Posted by Kimberly Lindbergs on September 18, 2014
Tonight TCM is offering up a very special selection of films directed by Gordon Parks and his son, Gordon Parks Jr. for your viewing pleasure. The films include THE LEARNING TREE (1969), THOMASINE AND BUSHROD (1974), AARON LOVES ANGELA (1975) and SHAFT (1971) along with a making of documentary, SOUL IN CINEMA: FILMING SHAFT ON LOCATION (1971). As LIFE magazine photo editor John Loengard makes clear in his brief biological sketch of Parks that I shared above, Parks Sr. is undoubtedly one of the most interesting and multitalented men who ever sat behind a camera and directed a film. He lived a fascinating life and dabbled in many arts but today he’s probably best remembered for the Oscar wining action-packed crime drama SHAFT. This Blaxploitation classic is one of my favorite films from the 70s and besides its entertainment value, SHAFT is a wonderful showcase for many of the themes, ideas and passions that motivated Parks throughout his career as an award-winning photographer for organizations such as FSA (Farm Security Organization), the OWI (Office of War Information), the Standard Oil Photography Project as well as publications such as Vogue magazine, Essence magazine and LIFE.
Posted by Richard Harland Smith on September 5, 2014
I’ve been grooving to the soundtrack to Arnold Laven’s THE MONSTER THAT CHALLENGED THE WORLD (1957) for about 24 hours now (there was some sleep jumbled up in there, but not a whole lot), which was released by Monstrous Movie Music back in 2011. (It should come as no surprise at this juncture that it takes me a while to get to around to new things.) Heinz Roemheld’s full-bodied cues (orchestrated by Herschel Burke Gilbert) for this mollusk-on-the-loose classic are reliably immortal, full of blood and thunder (and slime), and making pioneering use of backmasking ten years before The Beatles got all the girls for doing the same thing. There’s lots of choice misterioso in the mix and moody string work, some of which might remind the older Monsterkids among us of Roemheld’s score for THE MOLE PEOPLE (1956). Anyway, Monstrous Movie Music has done an incredible job of assembling all of Romheld’s cues and providing context for each of them, deconstructing the composition and execution to give the curious a fuller appreciation of the work that went into this project, which I first saw as an impressionable lad of, oh, 10 or 11 or 12, when it was shown at my local drive-in on a triple bill with THE VAMPIRE (1957) and THE RETURN OF DRACULA (1957)– all projected in green, so that they could be sold to us rubes as color movies. I love the track titles that disc producers David Schecter and Kathleen Mayne have provided for our enjoyment, such as “Death by Fright,” and “Mollusk Mood Music” and “Slime.” But one track in particular caught my eye: “Scarf Found.” And it got me to thinking. (Cue flashback music.) [...MORE]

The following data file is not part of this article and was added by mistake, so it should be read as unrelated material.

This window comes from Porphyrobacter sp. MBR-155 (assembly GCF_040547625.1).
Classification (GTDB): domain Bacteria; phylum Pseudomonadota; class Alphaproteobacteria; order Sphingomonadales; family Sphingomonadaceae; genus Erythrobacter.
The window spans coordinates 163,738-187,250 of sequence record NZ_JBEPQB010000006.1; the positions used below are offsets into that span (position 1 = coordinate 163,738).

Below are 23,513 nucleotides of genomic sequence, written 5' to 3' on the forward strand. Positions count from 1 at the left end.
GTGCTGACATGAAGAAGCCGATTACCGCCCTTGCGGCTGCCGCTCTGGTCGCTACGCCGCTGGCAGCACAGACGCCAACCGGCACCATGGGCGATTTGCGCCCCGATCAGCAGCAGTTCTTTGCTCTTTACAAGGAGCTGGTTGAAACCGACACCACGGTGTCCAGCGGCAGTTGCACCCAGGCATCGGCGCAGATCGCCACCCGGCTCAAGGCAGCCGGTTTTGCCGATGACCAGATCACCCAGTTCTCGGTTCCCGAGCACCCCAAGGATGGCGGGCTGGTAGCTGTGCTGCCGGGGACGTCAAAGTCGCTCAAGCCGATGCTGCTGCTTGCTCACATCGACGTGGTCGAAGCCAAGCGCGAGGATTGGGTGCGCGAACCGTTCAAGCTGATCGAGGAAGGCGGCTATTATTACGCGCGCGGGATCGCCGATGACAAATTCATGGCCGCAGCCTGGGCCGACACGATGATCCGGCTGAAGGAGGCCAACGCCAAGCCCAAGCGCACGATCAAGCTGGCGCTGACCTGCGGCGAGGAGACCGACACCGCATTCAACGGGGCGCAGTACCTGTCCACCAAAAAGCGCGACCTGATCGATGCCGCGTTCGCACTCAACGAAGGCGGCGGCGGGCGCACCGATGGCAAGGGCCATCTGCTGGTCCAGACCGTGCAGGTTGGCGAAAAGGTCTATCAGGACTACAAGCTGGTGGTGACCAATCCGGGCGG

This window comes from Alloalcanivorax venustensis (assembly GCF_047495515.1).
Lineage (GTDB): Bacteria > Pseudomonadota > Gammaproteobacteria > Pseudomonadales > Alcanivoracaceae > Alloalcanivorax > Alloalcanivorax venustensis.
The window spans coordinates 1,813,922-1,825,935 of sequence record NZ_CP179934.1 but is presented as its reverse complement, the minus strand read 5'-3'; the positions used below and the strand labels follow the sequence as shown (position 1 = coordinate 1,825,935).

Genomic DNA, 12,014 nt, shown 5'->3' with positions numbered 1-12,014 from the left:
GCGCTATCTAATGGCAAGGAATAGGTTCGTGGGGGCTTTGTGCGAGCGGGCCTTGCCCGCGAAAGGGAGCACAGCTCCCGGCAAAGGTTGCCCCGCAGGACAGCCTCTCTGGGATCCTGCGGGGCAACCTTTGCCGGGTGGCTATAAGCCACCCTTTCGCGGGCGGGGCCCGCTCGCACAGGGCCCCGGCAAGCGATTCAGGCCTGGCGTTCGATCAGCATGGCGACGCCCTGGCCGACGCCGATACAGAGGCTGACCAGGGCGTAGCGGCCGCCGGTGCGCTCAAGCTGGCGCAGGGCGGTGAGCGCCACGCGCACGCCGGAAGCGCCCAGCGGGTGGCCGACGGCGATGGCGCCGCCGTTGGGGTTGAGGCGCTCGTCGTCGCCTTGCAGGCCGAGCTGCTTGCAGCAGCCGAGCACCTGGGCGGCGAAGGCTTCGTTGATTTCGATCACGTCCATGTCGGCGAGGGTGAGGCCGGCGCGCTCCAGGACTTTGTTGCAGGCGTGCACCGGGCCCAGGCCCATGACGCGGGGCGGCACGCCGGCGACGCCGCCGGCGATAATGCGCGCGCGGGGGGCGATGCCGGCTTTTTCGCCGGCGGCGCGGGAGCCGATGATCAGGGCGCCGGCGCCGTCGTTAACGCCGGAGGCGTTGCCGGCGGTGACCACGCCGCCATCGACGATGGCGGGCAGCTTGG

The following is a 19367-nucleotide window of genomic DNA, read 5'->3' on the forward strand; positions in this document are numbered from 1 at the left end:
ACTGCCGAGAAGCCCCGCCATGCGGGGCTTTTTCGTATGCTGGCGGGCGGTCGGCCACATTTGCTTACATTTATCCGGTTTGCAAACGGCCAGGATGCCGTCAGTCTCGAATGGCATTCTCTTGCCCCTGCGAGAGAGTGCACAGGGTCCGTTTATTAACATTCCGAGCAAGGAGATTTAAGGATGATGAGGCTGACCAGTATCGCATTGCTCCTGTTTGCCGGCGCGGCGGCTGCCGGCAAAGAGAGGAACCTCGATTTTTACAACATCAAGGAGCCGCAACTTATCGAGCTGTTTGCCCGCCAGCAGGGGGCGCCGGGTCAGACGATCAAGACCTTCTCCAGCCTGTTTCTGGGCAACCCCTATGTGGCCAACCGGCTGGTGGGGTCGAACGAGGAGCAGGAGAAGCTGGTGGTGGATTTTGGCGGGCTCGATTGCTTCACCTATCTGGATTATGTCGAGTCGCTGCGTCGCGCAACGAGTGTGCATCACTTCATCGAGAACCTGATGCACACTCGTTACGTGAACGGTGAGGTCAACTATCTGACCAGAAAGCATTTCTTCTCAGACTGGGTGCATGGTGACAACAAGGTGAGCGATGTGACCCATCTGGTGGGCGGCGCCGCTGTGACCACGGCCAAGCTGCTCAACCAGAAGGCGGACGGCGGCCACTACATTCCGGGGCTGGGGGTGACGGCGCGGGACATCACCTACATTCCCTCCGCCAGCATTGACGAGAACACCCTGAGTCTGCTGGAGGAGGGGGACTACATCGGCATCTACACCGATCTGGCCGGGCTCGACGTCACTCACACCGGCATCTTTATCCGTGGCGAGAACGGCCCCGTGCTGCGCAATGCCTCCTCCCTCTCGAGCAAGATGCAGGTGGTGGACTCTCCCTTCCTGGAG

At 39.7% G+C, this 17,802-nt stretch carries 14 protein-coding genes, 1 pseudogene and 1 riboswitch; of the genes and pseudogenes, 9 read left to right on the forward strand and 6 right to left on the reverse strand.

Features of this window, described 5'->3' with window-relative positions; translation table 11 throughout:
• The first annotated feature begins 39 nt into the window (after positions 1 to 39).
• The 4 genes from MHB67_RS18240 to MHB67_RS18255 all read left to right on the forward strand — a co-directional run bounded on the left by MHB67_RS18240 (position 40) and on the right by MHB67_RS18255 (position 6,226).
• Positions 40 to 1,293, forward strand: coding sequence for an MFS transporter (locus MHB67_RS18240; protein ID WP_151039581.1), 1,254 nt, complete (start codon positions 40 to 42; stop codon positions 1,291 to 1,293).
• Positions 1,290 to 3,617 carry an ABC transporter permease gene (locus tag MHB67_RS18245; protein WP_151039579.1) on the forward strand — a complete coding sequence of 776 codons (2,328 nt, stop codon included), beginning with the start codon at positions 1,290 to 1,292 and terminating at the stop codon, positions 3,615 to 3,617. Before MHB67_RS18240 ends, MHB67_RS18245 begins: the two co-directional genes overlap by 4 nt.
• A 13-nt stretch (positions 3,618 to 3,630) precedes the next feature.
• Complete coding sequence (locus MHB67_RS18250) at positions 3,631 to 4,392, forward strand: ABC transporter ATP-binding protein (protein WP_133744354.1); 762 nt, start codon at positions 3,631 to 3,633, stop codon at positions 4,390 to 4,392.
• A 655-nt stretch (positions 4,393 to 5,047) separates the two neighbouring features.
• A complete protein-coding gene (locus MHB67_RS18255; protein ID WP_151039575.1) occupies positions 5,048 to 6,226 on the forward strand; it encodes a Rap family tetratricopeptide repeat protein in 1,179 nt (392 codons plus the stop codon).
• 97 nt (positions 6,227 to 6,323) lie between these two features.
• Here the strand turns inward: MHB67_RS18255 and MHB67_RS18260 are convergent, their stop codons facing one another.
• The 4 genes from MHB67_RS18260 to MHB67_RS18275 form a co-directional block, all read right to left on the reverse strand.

I had planned to run something else here this week, but in light of this week’s tragic news regarding Robin Williams, I’ve shoved that essay to a later week and opted to re-run an oldie but a goodie, my fifth ever Movie Morlocks post from four years ago about one of my very favorite movies, which happens to star Robin Williams (apparently when I re-posted it, the original comments reposted with it!).
The actual piece itself makes a passing mildly unkind remark about Williams, within the context of praising one of his most notorious flops. I thought about rewriting that section but decided against it because it felt dishonest. And as schmaltzy as Williams ever was, he was never dishonest.
There is a curious distinction to be drawn between “pop culture” and “popular culture.” It’s a divide that’s been opening up in American entertainment ever since the days of Elvis–arguably ever since jazz–but the 21st century’s media fragmentation and Internet communities have only hastened the pace. To put it simply, “pop culture” loves Community; “popular culture” loves NCIS. And there was a time when Robin Williams was an anarchic rebel force from pop culture, and a time when he opted to make career choices driven by popular culture. The hipsters of pop culture never forgave that defection; the vast majority of America never saw it as a defection in the first place.
Below the fold: the story of an oddity that belongs to neither pop culture nor popular culture, despite being a splashy musical comedy from some of America’s most accomplished satirists and starring its then-up-and-coming beloved comedian superstar, adapted from one of the most ubiquitous and enduring characters of 20th century pop/popular art.